As we discussed in in my previous article, your skin is a reflection of what is happening inside your body. The body separates nutrients and waste through the liver, kidneys, lungs (through breathing), and skin to remove waste from your body.
Food allergies, like stress, could trigger psoriasis in certain individuals. Most people relate allergic reactions to an IgE response. An IgE response is an immediate response to ingestion of a trigger such as peanuts. A person’s airway may begin to close, swelling of the face or other body part, and other more emergent symptoms occur in an individual who suffers from an IgE reaction.
Food allergies are commonly related to an IgG response. This is considered a delayed allergy. It may take 2-14 days to experience symptoms such as brain fog, bloating, congestion, arthritis, joint stiffness, acne, and the list goes on. The most common food allergies are soy, shellfish, corn, wheat, dairy, eggs and gluten. Let’s take a closer look at gluten, dairy, and eggs.
Gluten and Psoriasis
Gluten, a protein found in grains (wheat, rye, barley, spelt), for example, could trigger psoriasis. The immune system attacks the body with the impression that gluten is a foreign invader.
Gluten sensitivity is when you notice reactions such as bloating, gas, itching, etc after ingesting this protein. Most people who have a reaction to gluten fall into this category.
Celiac’s disease is a more severe case of allergic reaction to gliadin, a protein that makes up gluten. In Celiac’s disease, an autoimmune response to gliadin leads to chronic inflammation. The villi in the small intestines are shortened and the person is unable to absorb nutrients. This inflammatory process can lead to diarrhea, fatigue, mouth sores, osteoporosis and constipation. A gluten free diet is mandatory in this case.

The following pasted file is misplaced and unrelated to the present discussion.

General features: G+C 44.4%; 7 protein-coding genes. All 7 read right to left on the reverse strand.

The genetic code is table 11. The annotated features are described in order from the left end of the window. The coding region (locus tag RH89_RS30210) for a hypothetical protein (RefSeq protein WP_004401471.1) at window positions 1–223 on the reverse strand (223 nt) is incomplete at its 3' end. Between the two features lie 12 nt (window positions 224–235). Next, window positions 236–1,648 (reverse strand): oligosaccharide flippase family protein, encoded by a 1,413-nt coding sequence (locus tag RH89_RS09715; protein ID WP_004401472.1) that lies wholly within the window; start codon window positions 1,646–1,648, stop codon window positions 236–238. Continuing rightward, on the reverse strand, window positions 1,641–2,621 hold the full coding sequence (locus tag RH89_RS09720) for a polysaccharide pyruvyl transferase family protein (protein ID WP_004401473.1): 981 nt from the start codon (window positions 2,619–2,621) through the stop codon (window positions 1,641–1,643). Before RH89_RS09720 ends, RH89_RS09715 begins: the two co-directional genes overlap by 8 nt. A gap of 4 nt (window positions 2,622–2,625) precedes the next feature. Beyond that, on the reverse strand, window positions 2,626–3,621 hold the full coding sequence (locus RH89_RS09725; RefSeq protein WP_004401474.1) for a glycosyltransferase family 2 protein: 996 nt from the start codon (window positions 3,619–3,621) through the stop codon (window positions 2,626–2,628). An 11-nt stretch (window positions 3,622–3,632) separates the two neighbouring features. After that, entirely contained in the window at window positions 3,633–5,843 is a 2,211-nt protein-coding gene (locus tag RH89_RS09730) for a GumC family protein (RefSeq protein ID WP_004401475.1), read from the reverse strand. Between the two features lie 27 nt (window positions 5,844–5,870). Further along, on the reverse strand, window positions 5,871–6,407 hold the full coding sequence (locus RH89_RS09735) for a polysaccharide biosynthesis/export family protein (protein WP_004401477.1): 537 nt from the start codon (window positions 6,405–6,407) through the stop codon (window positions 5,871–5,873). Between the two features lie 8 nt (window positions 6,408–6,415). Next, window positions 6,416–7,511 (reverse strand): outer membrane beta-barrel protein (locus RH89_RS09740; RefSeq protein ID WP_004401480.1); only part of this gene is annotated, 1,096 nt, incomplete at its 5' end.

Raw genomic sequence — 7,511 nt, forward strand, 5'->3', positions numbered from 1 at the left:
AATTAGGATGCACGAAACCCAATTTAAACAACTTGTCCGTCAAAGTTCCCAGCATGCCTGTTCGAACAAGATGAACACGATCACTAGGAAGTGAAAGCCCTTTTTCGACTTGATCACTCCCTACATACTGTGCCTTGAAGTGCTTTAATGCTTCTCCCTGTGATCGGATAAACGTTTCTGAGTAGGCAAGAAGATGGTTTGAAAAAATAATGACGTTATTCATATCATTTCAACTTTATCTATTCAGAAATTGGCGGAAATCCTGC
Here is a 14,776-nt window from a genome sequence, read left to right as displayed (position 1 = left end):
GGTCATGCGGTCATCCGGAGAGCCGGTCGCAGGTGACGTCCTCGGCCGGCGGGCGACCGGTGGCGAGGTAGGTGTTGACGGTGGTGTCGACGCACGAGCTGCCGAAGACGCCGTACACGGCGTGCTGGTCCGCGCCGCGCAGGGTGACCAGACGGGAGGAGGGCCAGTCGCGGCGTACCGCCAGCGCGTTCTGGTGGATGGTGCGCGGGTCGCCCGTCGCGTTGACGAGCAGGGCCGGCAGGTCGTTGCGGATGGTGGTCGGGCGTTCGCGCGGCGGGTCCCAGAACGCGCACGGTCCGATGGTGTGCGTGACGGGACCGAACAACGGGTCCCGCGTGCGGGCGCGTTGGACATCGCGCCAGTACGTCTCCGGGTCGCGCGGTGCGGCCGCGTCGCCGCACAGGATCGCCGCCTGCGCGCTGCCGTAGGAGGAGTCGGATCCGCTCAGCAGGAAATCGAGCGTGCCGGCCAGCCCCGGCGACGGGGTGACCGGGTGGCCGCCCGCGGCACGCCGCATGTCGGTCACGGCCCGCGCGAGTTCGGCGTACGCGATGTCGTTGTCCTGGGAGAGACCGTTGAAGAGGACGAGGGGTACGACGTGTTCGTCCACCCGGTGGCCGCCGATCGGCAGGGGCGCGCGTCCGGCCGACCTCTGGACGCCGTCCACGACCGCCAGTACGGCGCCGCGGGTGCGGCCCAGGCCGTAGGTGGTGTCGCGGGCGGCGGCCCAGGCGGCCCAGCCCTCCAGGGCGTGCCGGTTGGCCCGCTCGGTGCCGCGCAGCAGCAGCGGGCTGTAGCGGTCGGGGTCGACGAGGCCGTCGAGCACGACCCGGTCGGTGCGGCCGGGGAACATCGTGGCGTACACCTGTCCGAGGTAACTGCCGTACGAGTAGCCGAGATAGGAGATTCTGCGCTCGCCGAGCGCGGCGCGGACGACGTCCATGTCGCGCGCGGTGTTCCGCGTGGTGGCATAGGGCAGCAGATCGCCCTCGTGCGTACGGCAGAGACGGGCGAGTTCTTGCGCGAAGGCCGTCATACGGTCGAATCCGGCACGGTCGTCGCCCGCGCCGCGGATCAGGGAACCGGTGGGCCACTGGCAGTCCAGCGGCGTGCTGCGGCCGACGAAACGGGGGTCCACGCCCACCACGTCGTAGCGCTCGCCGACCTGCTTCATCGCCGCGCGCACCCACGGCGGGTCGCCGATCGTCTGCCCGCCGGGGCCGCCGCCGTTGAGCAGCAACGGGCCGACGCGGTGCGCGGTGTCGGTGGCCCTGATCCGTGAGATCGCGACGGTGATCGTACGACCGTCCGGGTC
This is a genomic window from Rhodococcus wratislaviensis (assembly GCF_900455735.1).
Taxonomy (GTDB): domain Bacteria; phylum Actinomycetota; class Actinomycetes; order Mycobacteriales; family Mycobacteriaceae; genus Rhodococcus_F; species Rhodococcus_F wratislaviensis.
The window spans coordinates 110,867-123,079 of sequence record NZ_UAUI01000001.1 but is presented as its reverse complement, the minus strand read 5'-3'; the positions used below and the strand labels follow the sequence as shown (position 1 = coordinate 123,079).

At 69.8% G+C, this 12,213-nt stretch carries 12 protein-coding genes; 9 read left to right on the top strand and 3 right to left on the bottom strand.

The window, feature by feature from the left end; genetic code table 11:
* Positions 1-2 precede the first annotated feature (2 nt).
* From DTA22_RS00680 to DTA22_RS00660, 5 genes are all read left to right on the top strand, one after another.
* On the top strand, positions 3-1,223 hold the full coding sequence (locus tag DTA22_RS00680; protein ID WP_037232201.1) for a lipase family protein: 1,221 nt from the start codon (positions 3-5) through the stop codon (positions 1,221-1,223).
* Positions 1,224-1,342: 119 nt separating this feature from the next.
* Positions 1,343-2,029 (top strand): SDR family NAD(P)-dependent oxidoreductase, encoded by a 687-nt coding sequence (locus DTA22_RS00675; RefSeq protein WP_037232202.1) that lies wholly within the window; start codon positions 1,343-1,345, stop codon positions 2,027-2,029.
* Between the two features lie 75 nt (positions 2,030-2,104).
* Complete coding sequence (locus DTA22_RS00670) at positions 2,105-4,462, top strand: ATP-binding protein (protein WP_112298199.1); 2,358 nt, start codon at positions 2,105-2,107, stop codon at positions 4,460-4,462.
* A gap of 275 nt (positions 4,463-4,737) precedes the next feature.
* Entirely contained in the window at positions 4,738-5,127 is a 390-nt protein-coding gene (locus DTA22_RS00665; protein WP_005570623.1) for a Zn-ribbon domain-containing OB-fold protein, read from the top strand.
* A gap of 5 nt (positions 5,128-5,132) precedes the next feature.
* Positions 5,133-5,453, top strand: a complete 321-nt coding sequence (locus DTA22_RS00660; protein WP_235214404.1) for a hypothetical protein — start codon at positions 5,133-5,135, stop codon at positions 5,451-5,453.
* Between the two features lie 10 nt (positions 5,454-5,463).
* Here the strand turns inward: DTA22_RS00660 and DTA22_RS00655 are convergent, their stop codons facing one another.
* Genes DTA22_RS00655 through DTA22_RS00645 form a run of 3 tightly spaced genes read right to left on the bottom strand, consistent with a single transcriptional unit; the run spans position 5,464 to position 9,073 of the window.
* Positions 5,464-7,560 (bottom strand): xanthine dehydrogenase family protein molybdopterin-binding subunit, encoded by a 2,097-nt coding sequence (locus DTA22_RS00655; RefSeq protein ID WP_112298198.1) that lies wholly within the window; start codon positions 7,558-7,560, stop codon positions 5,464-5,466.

Dairy and eggs
Dairy, which includes milk, yogurt, or cheeses produced from cow, are all shown to trigger or aggravate psoriasis. Again, this will vary from person to person. Overall, if a person eliminates dairy from his or her diet for two to four weeks, they will notice a degree in number of flare ups as well as aggravation of psoriasis.
The protein, casein, in dairy may not be properly broken down or triggers an inflammatory response similar to gluten when ingested. This is not to say gluten or dairy is bad for every single person yet, your body, for whatever reason, may see these proteins as a foreign invader and forge an attack.
Give this a try…
If you suffer from psoriasis, try avoiding dairy and gluten for two weeks and see if your psoriasis improves. Keep a log of what you eat and how you feel before and after eating each meal.
In Part 3, we will discuss the 3 vicious cycles involved with Psoriasis. So stay tuned!